It doesn't take much prompting to get David Clubb excited. Just call this month and ask how the striped bass are biting on Lake Hickory.

"The river bite is on!" he said.

Join the Clubb.

Although he admits he spends most of his time guiding for stripers on Lake Norman, he can't wait for May when the trophy fish in Lake Hickory start working their way upstream and can be caught within a rifle shot of Rhodhiss Dam.

Unlike Norman, which is known for large numbers of hard-fighting but smallish striped bass, Hickory has a strong population of bigger fish, and catching a 20- or 30-pound fish out of this foothills reservoir on the Catawba River is a distinct possibility.

A lot of newly-indoctrinated striped bass fishermen find it hard to believe that stripers - the highest predator in the food chain in most southern reservoirs - would stoop to scavenging cut bait off the bottom like a catfish.

But whether you consider it stooping or not, some of the biggest rockfish of the year are caught during the spring months when they run up rivers and into tailraces during the spawn, and getting them to eat cut bait is one of the most productive tactics.

"Most people think of striped bass as these big, open-water predators that thrive on whole live baits that are bigger than what some fishermen catch when they go out fishing," said Clubb, who hails from Mooresville. "That's true, but during the spring, these big brutes answer the call of nature, and they instinctively head up into the rivers and headwaters for the spawn."

While striped bass react to spawning urges and are capable of spawning, most inland reservoirs don't provide the right conditions for success, which is why most North Carolina lakes are stocked annually to replace the fish that are harvested or die of natural mortality.

"My favorite spot on Lake Hickory is to anchor the boat out in the middle of the Catawba River above the railroad trestle that crosses the river between the Highway 321 bridge and the dam at Rhodhiss. There's a fairly deep hole just above the trestle and a wide shallow flat on the right- hand side. A little further up, there's a sheer cliff on the left side, and I can find a number of good spots anywhere between the trestle and that sheer rock cliff to get on some good, and I mean GOOD, fish," said Clubb.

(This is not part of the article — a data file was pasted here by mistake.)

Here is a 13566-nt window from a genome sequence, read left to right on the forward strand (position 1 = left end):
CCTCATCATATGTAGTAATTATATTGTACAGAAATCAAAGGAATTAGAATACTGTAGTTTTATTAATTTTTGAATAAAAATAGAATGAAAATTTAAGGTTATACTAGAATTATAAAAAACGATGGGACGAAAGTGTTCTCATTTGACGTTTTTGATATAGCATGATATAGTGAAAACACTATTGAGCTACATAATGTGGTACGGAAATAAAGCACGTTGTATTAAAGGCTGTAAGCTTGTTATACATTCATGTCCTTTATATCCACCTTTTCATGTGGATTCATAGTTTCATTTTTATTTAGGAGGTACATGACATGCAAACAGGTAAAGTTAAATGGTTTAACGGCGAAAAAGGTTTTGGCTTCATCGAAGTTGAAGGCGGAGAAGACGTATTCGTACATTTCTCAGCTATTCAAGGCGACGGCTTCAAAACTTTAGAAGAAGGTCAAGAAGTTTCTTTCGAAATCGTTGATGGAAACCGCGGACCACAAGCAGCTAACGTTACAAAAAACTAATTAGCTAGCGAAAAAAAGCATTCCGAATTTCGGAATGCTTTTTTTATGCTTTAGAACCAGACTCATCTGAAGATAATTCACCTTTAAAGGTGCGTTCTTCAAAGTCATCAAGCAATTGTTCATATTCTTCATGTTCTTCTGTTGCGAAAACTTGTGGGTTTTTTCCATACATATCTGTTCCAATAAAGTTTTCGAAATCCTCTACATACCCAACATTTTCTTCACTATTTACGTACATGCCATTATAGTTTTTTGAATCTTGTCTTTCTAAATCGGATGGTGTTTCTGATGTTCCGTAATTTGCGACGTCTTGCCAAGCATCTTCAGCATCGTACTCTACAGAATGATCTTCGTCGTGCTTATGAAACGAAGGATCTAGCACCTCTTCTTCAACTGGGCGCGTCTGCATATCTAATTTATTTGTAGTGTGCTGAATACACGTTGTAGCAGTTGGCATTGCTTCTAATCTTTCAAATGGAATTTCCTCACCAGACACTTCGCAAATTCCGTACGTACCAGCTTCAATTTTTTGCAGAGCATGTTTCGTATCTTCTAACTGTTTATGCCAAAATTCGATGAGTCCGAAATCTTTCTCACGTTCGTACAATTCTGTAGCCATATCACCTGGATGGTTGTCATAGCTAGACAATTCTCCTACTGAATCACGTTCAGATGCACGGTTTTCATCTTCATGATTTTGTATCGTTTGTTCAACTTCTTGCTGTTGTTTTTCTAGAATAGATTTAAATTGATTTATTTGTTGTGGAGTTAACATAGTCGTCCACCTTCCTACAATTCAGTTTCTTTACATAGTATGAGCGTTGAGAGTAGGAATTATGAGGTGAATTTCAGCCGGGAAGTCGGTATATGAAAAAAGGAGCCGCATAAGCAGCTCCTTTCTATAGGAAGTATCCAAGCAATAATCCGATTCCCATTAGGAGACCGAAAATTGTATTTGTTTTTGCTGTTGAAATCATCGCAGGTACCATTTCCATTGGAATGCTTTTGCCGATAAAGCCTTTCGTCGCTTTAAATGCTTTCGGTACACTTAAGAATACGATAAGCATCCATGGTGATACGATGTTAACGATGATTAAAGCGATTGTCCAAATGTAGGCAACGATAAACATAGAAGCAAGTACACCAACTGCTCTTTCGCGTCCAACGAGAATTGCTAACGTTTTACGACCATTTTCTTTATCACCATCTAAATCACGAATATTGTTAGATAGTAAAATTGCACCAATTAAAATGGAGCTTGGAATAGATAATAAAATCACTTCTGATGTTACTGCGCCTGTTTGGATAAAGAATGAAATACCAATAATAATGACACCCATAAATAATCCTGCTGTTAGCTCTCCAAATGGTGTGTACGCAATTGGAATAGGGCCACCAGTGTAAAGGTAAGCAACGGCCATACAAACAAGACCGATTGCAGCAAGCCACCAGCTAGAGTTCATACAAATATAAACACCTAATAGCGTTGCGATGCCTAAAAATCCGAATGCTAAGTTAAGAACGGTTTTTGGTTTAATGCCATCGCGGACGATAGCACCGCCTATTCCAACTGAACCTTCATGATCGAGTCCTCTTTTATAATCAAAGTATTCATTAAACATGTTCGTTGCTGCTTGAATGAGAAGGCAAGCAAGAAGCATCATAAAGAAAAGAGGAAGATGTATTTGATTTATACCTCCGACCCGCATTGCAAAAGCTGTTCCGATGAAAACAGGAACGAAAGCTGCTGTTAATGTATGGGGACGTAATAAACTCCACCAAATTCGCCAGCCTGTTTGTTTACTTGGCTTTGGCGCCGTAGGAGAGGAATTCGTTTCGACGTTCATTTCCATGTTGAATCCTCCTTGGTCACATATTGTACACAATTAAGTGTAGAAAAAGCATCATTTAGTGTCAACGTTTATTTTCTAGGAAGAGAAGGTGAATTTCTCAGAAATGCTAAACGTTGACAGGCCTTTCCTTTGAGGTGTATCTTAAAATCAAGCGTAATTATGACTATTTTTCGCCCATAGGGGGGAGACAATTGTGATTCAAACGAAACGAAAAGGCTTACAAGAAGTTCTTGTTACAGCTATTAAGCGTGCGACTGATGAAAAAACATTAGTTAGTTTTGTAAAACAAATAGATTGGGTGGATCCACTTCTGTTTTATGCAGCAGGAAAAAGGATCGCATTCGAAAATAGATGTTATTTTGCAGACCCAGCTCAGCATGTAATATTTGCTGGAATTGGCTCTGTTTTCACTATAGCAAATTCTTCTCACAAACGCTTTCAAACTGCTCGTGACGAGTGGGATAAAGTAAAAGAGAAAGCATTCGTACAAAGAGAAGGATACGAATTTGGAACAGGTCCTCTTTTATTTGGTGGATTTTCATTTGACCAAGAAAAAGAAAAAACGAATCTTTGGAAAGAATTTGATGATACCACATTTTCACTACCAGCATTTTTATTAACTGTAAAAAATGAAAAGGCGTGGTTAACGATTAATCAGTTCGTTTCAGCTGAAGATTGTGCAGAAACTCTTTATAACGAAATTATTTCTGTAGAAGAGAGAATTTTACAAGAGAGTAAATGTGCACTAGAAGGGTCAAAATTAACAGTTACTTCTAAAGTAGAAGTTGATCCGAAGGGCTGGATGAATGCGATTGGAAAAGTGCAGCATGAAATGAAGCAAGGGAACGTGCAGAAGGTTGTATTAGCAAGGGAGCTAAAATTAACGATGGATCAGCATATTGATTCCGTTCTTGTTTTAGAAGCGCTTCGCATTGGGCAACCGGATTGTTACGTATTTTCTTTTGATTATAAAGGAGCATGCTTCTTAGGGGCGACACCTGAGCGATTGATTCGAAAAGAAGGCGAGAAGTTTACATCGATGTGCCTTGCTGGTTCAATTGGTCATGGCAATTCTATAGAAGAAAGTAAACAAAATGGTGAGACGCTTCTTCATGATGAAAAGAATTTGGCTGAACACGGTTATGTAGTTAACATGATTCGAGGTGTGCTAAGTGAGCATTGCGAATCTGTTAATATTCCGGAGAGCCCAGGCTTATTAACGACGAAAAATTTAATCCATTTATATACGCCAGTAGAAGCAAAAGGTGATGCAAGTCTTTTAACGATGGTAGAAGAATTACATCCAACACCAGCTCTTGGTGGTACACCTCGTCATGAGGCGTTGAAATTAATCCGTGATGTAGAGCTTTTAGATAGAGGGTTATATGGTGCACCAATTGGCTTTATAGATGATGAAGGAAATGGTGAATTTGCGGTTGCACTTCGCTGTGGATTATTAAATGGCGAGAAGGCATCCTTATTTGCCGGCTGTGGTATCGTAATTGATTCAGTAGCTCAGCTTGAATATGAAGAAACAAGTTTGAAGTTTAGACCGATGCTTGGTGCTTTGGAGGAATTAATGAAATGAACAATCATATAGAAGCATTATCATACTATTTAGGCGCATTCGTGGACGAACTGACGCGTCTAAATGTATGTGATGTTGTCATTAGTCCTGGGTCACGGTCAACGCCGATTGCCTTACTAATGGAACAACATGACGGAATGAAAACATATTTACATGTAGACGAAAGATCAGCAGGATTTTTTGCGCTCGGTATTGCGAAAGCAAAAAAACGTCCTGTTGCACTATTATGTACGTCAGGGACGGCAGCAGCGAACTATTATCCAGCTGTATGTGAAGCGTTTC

Using cut bait offers several advantages over most other tactics when fishing in this moving-water environment:

• Cut bait puts out scent that washes down with the current and helps stripers hone in on the bait.

• When moving upstream, stripers swim into the current with their heads down to reduce drag. This posture puts a cut-bait rig, complete with two ounces of weight, right in their face as they move along.

• By nature, big stripers are lazy. They didn't grow to such proportions by expending a lot of unnecessary energy chasing healthy prey. They are smart fish who recognize that moving water, rocks, and dam turbines damage and injure prey - and finding an easy meal on the rocky bottom is eating smart.

When it comes to baits, Clubb finds it's best to "match the hatch" and use river herring or alewives he can easily catch by throwing a cast net where the water boils in the tailrace immediately below Rhodhiss Dam. He prefers a 6-inch herring, a common size found in the tailrace.

"I like to get up there early and get my throws in the best spots before other anglers arrive," said Clubb. "Then I can get set up and be fishing first thing and not trying to catch bait."

Clubb uses two anchors when cut bait fishing. The bow anchor holds the boat in place, and the stern anchor keeps the boat from wobbling from side to side and pulling his lines into snags on the bottom. The current typically limits him to fishing only four lines out of the back of his boat. He sets up with two rods off each gunwale going straight back and an additional rod perpendicular to the boat to get a little spread in his offering. He'll also stagger his casts so that one line is further out than the other on each side. This leaves the middle behind the boat open.